The broad moral of the story is that the different sources of aid does not seem to be the decisive factor in cutting child mortality. No single thing was. But better policies, better government, new technology and other benefits are starting to bear fruit. “This will be startling news for anyone who still thinks Africa is mired in unending poverty and death,” says Mr Clemens of the Centre for Global Development. But “that Africa is slipping quickly away.”

Based on an article published in the economist: http://www.economist.com/node/21555571

Hunger eradication essential to achieve sustainable development – UN Food Agency

Sustainable development will not be achieved unless hunger and malnutrition are eradicated, stated by the United Nations food agency in a recent report.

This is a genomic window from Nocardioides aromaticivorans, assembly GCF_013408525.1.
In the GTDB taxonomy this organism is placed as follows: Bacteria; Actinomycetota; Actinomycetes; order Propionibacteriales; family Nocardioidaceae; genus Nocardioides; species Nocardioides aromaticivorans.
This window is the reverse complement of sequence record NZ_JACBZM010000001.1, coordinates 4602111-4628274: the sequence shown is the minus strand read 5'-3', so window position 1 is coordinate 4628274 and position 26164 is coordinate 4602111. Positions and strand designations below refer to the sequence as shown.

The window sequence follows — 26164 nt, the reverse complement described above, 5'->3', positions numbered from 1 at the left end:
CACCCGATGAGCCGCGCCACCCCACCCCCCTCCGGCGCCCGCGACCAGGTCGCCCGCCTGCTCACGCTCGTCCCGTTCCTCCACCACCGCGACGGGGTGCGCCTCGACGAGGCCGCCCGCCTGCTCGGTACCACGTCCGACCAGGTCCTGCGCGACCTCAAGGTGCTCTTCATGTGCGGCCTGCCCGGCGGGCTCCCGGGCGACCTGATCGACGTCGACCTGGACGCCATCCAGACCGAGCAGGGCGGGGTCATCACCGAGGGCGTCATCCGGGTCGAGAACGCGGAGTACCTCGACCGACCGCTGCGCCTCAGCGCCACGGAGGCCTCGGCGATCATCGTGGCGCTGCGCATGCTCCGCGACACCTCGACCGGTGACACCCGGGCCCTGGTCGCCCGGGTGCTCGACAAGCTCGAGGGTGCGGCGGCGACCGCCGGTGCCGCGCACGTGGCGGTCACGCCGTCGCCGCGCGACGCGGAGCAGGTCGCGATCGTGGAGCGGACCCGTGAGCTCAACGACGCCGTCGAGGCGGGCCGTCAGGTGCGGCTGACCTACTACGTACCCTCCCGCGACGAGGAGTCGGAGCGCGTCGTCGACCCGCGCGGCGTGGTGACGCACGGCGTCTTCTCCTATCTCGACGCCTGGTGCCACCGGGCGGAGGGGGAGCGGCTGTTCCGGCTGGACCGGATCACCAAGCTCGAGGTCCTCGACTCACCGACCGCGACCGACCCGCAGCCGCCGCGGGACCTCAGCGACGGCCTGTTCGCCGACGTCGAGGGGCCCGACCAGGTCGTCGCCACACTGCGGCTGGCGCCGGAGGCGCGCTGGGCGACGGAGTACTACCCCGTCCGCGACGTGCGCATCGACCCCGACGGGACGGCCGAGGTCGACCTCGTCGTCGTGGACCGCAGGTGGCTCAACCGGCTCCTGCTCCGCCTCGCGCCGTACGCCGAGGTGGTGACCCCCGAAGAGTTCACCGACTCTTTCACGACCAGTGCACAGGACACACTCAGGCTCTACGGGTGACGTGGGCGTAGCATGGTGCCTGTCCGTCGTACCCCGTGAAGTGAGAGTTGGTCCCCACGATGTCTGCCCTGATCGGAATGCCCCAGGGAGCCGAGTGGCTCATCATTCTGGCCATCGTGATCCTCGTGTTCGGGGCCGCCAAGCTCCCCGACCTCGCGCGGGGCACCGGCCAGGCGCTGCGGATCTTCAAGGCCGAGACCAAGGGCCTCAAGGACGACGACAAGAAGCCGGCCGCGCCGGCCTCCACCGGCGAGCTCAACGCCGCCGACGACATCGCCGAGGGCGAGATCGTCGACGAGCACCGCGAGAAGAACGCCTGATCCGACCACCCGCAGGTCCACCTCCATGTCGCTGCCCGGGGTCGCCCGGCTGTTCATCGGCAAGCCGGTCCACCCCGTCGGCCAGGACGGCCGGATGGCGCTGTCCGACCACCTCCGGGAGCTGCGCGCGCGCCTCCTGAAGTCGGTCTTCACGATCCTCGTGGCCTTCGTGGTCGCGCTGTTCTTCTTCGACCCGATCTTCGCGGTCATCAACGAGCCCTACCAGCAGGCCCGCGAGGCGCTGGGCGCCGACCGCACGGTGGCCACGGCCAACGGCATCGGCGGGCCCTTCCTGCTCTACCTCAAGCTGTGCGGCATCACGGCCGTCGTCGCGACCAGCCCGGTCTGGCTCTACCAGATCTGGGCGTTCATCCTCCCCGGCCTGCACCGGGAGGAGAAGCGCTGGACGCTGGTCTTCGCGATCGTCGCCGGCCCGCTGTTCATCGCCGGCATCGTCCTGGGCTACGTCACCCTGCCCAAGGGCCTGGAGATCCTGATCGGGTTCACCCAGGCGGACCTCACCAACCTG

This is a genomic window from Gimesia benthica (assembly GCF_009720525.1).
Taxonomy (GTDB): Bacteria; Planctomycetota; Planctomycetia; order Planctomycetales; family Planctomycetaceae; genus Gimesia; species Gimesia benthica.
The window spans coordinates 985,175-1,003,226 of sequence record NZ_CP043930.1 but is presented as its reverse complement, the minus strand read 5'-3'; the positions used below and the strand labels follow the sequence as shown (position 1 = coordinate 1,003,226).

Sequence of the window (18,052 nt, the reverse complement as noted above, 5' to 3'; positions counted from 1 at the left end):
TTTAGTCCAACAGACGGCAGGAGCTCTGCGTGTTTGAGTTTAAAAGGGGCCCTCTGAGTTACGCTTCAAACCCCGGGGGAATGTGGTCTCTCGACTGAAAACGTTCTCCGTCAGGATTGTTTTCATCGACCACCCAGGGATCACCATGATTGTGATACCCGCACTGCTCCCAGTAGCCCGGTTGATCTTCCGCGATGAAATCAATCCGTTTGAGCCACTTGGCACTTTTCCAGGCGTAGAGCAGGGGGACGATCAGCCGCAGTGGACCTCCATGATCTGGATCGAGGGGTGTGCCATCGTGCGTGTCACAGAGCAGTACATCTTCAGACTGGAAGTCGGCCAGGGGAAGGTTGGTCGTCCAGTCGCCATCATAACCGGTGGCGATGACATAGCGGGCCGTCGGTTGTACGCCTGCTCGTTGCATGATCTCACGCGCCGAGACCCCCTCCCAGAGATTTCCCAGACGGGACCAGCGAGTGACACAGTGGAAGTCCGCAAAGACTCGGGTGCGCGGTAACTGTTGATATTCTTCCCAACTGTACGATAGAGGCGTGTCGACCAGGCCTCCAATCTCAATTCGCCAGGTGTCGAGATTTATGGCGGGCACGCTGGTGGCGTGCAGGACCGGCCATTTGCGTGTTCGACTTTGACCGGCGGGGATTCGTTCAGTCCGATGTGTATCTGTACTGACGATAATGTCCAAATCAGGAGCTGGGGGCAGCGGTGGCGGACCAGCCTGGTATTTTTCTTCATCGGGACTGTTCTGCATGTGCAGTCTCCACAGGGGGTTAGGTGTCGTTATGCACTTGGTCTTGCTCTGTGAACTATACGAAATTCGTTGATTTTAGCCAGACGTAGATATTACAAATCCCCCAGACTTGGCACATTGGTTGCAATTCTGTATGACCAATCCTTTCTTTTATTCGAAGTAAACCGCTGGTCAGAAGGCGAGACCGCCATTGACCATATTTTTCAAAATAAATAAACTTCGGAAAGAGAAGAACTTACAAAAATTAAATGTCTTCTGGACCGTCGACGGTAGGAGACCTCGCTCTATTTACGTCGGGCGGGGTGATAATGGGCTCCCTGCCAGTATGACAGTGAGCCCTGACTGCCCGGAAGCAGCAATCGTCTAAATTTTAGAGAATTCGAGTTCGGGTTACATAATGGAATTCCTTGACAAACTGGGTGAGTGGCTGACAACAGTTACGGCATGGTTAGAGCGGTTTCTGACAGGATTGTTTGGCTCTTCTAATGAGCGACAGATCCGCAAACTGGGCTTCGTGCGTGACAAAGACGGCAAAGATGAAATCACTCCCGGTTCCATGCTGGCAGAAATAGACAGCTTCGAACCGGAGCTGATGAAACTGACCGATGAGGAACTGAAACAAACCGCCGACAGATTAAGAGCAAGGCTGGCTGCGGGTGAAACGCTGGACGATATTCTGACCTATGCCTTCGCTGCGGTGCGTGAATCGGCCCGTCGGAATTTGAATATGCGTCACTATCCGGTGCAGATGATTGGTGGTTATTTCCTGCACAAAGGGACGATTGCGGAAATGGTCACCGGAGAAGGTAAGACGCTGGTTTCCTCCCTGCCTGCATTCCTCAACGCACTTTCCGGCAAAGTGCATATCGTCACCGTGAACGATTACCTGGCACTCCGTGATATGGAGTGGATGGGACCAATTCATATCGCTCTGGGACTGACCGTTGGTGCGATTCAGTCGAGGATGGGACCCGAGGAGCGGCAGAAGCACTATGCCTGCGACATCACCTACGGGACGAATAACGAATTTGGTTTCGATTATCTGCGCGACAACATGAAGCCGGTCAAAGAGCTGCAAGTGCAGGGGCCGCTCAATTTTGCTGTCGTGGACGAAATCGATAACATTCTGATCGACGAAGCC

One of the great flaws in current food systems is that despite significant progress in development and food production hundreds of millions of people are hungry because they lack the means to produce or purchase the food they need for a healthy and productive life.

“We cannot call development sustainable while this situation persists, while nearly one out of every seven men, women and children are left behind, victims of undernourishment,” said the Director-General of the Food and Agriculture Organization (FAO), José Graziano da Silva, in a news release.

In the report – entitled Towards the future we want: end hunger and make the transition to sustainable agricultural and food systems – was prepared for the UN Sustainable Development Conference (Rio+20), which will be held in Brazil next month.  The FAO stresses the need to address the flaws in the current food system so that hundreds of millions of people in developing countries have the means to produce or purchase the food they need for their own consumption and income.